(Bloomberg) — Boeing Co. led industrial stocks higher after U.S. aviation regulators said they’d approved a critical set of test flights on the 737 Max to begin as soon as Monday, having reviewed the company’s safety assessment of fixes for the plane.
The Federal Aviation Administration confirmed the start of the multiday program in an email to congressional staffers on Sunday.
“Over the past several weeks the FAA has been reviewing the system safety assessment submitted by Boeing,” the agency said in the email. “The FAA’s Type Inspection Authorization Board has completed its review, clearing the way for flight certification testing to begin.”
Boeing jumped 5.2% to $178.78 at 9:38 a.m. in New York, the biggest gain on the Dow Jones Industrial Average. The stock had tumbled 48% this year through June 26, the sharpest decline on the blue-chip stock gauge.
The agency’s action signals that the government is finally comfortable with the multiple fixes that the planemaker has devised for the plane, which has been grounded for more than 15 months after two fatal crashes.
Two people briefed on the planning said earlier Sunday that the goal is to begin the tests Monday, but the start is still subject to last-minute delays. Such tests are one of the final stages by the government before it certifies an aircraft.
The FAA will have one of its test pilots flying the plane alongside a Boeing pilot from Boeing Field in Seattle. They will be accompanied in the cockpit by an FAA flight-test engineer and a Boeing flight-test manager. Additional specialists will be in the cabin monitoring computerized instrumentation on the plane.
“We continue to work diligently on safely returning the 737 Max to service,” Boeing said in a statement Sunday. “We defer to the FAA and global regulators on the process.”
Bloomberg News reported Friday that the tests were expected as soon as Monday as the more than 15-month process of making fixes on Boeing’s best-selling plane nears completion.
The FAA said in its letter that a number of steps remain before the plane can resume carrying passengers in the U.S., and by extension, elsewhere around the world.
“It is important to note, getting to this step does not mean the FAA has completed its compliance evaluation or other work associated with return to service,” the agency said. “The FAA has not made a decision on return to service.”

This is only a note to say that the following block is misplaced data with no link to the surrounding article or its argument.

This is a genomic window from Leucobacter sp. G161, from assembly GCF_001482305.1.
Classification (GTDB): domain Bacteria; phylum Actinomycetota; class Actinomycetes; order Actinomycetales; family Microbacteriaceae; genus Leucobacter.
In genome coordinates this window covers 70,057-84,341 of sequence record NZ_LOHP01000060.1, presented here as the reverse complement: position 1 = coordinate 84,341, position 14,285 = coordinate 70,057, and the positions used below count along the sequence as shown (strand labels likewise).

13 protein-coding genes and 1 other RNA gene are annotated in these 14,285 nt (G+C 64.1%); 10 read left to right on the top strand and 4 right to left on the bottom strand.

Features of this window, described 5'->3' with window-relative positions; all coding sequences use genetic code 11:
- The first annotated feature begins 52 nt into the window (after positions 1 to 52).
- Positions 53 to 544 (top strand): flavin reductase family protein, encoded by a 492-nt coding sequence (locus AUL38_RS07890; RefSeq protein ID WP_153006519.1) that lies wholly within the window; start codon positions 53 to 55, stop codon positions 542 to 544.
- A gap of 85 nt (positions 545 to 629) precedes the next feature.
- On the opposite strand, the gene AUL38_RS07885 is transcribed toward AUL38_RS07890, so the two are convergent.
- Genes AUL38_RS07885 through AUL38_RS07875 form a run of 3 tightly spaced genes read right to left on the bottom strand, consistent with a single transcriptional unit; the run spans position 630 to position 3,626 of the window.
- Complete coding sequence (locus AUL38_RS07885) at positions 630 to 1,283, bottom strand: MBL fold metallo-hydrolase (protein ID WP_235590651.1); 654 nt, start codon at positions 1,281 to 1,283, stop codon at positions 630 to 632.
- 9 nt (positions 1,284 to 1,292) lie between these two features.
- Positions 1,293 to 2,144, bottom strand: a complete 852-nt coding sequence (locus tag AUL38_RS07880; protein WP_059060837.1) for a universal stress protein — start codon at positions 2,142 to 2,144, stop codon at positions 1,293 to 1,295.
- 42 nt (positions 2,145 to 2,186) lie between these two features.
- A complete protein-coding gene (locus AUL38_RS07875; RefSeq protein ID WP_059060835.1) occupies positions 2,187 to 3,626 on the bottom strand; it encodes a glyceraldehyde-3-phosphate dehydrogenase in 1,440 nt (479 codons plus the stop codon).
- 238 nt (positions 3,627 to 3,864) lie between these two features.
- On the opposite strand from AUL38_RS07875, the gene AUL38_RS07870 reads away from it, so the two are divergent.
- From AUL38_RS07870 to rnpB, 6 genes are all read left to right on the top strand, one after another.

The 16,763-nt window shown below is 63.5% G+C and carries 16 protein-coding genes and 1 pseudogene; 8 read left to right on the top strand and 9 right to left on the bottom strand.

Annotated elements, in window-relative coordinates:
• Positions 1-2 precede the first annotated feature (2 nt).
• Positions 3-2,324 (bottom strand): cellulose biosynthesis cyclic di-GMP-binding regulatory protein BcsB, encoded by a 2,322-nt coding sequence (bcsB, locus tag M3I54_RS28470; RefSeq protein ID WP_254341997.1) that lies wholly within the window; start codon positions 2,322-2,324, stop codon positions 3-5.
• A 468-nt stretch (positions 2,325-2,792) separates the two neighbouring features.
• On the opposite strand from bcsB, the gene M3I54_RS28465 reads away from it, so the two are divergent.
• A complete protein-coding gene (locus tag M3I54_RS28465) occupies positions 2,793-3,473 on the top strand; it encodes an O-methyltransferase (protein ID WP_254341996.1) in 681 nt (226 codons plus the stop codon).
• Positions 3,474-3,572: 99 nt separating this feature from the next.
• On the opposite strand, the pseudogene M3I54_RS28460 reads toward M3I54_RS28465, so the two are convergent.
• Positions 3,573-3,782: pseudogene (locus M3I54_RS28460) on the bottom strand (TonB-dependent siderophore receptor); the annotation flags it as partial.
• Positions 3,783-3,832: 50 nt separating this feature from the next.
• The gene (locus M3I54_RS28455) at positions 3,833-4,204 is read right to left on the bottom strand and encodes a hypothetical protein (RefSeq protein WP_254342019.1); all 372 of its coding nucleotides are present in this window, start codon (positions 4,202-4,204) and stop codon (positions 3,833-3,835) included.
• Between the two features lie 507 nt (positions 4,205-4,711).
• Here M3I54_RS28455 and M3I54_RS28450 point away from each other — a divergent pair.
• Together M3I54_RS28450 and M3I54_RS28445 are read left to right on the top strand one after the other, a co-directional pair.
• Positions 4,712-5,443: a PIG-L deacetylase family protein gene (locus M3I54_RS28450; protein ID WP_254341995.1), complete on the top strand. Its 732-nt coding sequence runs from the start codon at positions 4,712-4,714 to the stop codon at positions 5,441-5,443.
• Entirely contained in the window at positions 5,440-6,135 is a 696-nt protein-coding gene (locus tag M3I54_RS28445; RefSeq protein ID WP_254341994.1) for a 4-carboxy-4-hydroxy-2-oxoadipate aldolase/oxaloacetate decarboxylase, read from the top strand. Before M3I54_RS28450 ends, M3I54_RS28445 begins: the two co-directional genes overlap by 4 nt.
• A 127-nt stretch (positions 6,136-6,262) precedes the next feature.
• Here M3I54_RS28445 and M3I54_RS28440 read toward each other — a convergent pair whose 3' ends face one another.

It will take months for the agency to complete new pilot-training standards and issue regulations governing multiple software and hardware changes to the plane. Airline customers have been told that it could come in September if all goes well, though they still have to retrain pilots and perform maintenance on the fleets of planes that have been in storage before they enter service.
The FAA added that it will retain the authority of inspecting each new plane to ensure that it meets all federal requirements.
In the past, the agency had largely delegated the responsibility to Boeing employees. Last November the agency said its own inspectors would take over that task. Inspections of undelivered planes after the accidents had found numerous instances in which debris from manufacturing had been left in areas such as fuel tanks.
The Max was grounded by FAA on March 13, 2019, after most of the rest of the world had already sidelined the plane following the second fatal crash involving a flight-control feature. The crashes — in October 2018 off the coast of Indonesia and in March 2019 near Addis Ababa — killed a total of 346 people.
An examination of the software that was driving down the plane’s nose repeatedly as a result of a malfunction prompted the discovery of other issues that required upgrades to improve safety on the plane. Adding redundancy to its flight-control computer took months and late last year Boeing discovered that the way it had installed wiring on the jet didn’t meet federal regulations.
The crashes have also prompted a reassessment of how aircraft manufacturers and regulators around the world assume pilots will react to certain emergencies.
The certification flights are scheduled to occur over three separate days. The agency, which worked closely with Boeing during the process of revising the plane, has a list of maneuvers that it will demonstrate on the plane to verify that alterations to its system function as designed.
Certification flights rarely result in surprises. In this case, devising the revisions to the Max have been one of the most scrutinized processes in history as outside panels of experts advised FAA and regulators in other nations also undertook reviews of the plane.
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